Utilizing requirements to support sustainable product development : Introductory approaches for strategic sustainability integration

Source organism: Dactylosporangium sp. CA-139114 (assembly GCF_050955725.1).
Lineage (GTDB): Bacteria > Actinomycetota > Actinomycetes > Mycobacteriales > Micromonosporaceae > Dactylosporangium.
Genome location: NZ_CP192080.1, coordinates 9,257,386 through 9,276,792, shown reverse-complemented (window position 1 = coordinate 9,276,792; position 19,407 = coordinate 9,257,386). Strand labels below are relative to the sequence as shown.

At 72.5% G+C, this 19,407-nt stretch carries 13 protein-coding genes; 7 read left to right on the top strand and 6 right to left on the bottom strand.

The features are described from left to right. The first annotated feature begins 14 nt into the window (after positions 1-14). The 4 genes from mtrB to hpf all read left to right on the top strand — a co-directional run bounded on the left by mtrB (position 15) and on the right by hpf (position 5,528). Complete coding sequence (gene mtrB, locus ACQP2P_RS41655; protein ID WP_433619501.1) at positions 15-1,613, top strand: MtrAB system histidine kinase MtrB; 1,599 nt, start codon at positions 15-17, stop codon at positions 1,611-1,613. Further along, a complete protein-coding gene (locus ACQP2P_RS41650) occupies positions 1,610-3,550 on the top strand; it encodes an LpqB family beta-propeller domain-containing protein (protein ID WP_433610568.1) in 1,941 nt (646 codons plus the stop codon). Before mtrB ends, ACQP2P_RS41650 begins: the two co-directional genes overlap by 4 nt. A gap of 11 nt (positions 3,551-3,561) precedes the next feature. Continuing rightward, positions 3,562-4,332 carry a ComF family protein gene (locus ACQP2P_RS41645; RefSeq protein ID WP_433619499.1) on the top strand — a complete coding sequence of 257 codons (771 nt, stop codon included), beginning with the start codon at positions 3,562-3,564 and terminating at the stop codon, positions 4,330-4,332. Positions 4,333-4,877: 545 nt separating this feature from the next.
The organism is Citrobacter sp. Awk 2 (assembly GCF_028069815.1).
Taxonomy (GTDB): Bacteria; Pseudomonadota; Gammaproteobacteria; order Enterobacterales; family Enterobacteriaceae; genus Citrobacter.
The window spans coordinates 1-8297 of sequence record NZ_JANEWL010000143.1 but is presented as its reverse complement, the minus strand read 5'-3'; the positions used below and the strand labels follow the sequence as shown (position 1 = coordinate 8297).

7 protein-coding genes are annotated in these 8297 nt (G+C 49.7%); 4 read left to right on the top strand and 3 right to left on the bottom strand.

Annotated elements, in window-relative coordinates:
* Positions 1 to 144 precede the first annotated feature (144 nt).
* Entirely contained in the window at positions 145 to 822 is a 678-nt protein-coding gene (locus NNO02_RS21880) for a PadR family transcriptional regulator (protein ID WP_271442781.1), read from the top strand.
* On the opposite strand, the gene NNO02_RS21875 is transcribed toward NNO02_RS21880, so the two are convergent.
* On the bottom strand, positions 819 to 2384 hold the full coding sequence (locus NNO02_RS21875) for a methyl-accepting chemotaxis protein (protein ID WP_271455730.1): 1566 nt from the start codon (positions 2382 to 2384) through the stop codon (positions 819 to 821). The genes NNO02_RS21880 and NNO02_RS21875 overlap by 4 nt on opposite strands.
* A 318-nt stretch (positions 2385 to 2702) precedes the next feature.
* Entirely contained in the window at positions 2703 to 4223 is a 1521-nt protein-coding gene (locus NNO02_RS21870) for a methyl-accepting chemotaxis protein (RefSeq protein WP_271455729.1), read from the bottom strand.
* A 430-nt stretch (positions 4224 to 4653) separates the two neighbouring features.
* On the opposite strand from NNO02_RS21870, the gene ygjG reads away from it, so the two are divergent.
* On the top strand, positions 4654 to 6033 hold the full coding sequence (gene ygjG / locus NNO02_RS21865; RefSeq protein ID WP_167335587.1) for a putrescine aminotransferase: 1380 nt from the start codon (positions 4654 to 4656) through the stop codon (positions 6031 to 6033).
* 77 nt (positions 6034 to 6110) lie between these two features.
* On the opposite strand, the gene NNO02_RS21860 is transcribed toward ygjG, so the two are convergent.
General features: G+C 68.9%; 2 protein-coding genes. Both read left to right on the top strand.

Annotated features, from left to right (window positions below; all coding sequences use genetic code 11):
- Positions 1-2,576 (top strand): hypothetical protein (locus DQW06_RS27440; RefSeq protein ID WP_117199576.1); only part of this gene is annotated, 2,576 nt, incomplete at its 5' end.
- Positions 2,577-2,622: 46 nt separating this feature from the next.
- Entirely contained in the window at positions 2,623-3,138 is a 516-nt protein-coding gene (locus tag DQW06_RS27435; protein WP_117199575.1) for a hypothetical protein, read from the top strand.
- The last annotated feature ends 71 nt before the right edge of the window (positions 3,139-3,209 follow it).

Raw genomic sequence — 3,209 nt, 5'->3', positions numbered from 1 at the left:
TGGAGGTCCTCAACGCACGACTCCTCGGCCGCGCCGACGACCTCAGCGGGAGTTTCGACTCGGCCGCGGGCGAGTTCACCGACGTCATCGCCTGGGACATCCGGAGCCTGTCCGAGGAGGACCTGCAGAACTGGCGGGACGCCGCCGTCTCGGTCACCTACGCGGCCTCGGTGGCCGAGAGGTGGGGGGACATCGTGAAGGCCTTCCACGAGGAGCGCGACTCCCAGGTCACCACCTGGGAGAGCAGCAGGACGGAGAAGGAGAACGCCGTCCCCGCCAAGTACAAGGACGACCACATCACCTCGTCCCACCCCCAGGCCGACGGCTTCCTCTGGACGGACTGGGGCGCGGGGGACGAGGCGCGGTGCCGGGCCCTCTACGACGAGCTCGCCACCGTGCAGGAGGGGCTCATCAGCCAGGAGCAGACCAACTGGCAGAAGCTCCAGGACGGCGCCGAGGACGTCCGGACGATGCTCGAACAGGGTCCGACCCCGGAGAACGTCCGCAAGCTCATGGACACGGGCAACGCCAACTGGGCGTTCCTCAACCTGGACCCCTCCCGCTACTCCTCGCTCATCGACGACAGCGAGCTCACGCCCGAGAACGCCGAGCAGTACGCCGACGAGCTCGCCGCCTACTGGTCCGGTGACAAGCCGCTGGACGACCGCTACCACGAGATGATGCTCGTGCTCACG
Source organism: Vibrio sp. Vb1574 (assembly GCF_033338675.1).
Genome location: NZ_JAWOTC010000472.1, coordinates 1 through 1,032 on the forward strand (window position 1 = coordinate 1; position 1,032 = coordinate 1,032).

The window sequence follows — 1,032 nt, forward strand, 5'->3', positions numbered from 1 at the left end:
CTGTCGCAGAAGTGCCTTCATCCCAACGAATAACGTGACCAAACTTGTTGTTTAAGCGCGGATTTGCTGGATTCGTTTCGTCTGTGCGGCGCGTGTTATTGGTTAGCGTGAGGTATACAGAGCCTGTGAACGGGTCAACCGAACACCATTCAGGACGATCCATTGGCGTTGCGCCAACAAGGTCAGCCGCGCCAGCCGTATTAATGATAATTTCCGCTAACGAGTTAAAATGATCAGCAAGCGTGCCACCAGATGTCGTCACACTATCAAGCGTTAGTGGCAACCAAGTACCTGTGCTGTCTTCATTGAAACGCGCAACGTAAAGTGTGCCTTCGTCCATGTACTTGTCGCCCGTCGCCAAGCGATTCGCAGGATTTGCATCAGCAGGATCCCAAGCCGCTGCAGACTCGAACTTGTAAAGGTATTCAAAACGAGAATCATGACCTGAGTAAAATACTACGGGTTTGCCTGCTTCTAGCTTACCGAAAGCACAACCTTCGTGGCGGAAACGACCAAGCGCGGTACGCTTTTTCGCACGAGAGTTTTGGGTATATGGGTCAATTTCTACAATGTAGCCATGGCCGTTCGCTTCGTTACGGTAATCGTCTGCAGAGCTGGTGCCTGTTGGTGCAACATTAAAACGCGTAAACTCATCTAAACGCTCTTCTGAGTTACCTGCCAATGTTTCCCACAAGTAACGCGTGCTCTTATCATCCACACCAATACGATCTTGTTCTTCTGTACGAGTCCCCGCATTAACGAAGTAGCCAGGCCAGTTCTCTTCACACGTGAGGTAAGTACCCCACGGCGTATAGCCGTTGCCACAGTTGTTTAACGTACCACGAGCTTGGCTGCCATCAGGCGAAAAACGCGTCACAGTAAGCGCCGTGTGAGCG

Abstract: The attention to sustainability impacts arising during the lifecycle of products is growing as industry wants to increase its contribution to a sustainable society. To do so, companies must find ways to navigate the complexity of the needs within the socio-ecological system in which they operate. In engineering design projects, the interpretation of needs into requirements is essential, as they represent the collective understanding of the design problem to be solved. Ideally, requirements are possible to verify and validate, which makes it challenging for industry to integrate socio-ecological considerations, often based on qualitative models, into requirements. Sustainability then tends not to be prioritized in trade-offs with traditionally identified requirements for engineering design.A qualitative research approach within design research methodology framed a sequence of studies guided by the research question ‘How can requirements be utilized to support Sustainable Product Development?’ First, a research gap was identified from a literature review which indicated a lack of socio-ecological systems contextualization in the identification, as well as the traceability of sustainability criteria to integrate into requirements. Secondly, a conceptual model was established for how management of requirements can be improved to facilitate traceability, as well as how contextual socio-ecological systems perspective can be introduced in the selection, of sustainability criteria for engineering design projects. For this purpose, the results from a multiple-case study based on semi-structured interviews with seven design and manufacturing companies was triangulated with findings of an in-depth literature analysis. Five key elements of management of sustainability in requirements were proposed in a profile model corresponding to different levels of sustainability maturity. A third study explored, based on literature and prototype causal loop diagramming, the potential of a group model building approach to enhance contextual understanding of strategically identified, i.e., company-tailored, sustainability criteria in relation to traditional requirements in early phases of the product innovation process. A final study investigated how a strategic sustainability perspective can be integrated with engineering design methods and value modelling to create a decision support for concept selection.The studies together indicate that key constituents of good requirements, traceability and systems contextualization, can be achieved also for socio-ecological sustainability considerations. This requires organizational commitment and will be reflected in the design of the operational management system for their product innovation process. Following the proposed five key elements of sustainability integration in requirements, a company is expected to increase the organizational sustainability maturity, and hence its capability to contribute to a sustainability transition. This research also shows that there is a gap in current methods and tools for enhanced socio-ecological systems contextualization. The two last studies of this thesis give promising approaches of tools and methods to be further developed and analyzed, namely group model building, system analysis and value modelling.